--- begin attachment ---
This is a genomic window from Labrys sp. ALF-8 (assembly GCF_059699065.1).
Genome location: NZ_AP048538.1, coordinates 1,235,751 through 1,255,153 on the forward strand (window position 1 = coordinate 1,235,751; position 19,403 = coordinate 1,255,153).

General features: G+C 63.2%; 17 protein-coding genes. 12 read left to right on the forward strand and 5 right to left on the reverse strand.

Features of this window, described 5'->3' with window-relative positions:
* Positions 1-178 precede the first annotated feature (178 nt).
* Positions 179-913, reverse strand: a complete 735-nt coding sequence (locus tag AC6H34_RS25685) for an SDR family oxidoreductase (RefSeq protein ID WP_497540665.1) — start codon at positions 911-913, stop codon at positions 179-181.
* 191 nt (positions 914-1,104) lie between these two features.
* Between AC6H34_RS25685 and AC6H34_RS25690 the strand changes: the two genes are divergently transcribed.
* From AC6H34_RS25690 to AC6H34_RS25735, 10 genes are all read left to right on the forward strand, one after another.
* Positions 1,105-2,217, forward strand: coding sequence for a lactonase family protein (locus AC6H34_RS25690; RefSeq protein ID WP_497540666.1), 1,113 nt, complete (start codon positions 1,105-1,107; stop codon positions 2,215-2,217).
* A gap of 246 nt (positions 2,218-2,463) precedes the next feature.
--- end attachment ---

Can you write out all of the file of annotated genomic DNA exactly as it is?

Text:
This is a genomic window from Labrys sp. ALF-8 (assembly GCF_059699065.1).
Genome location: NZ_AP048538.1, coordinates 1,235,751 through 1,255,153 on the forward strand (window position 1 = coordinate 1,235,751; position 19,403 = coordinate 1,255,153).

General features: G+C 63.2%; 17 protein-coding genes. 12 read left to right on the forward strand and 5 right to left on the reverse strand.

Features of this window, described 5'->3' with window-relative positions:
* Positions 1-178 precede the first annotated feature (178 nt).
* Positions 179-913, reverse strand: a complete 735-nt coding sequence (locus tag AC6H34_RS25685) for an SDR family oxidoreductase (RefSeq protein ID WP_497540665.1) — start codon at positions 911-913, stop codon at positions 179-181.
* 191 nt (positions 914-1,104) lie between these two features.
* Between AC6H34_RS25685 and AC6H34_RS25690 the strand changes: the two genes are divergently transcribed.
* From AC6H34_RS25690 to AC6H34_RS25735, 10 genes are all read left to right on the forward strand, one after another.
* Positions 1,105-2,217, forward strand: coding sequence for a lactonase family protein (locus AC6H34_RS25690; RefSeq protein ID WP_497540666.1), 1,113 nt, complete (start codon positions 1,105-1,107; stop codon positions 2,215-2,217).
* A gap of 246 nt (positions 2,218-2,463) precedes the next feature.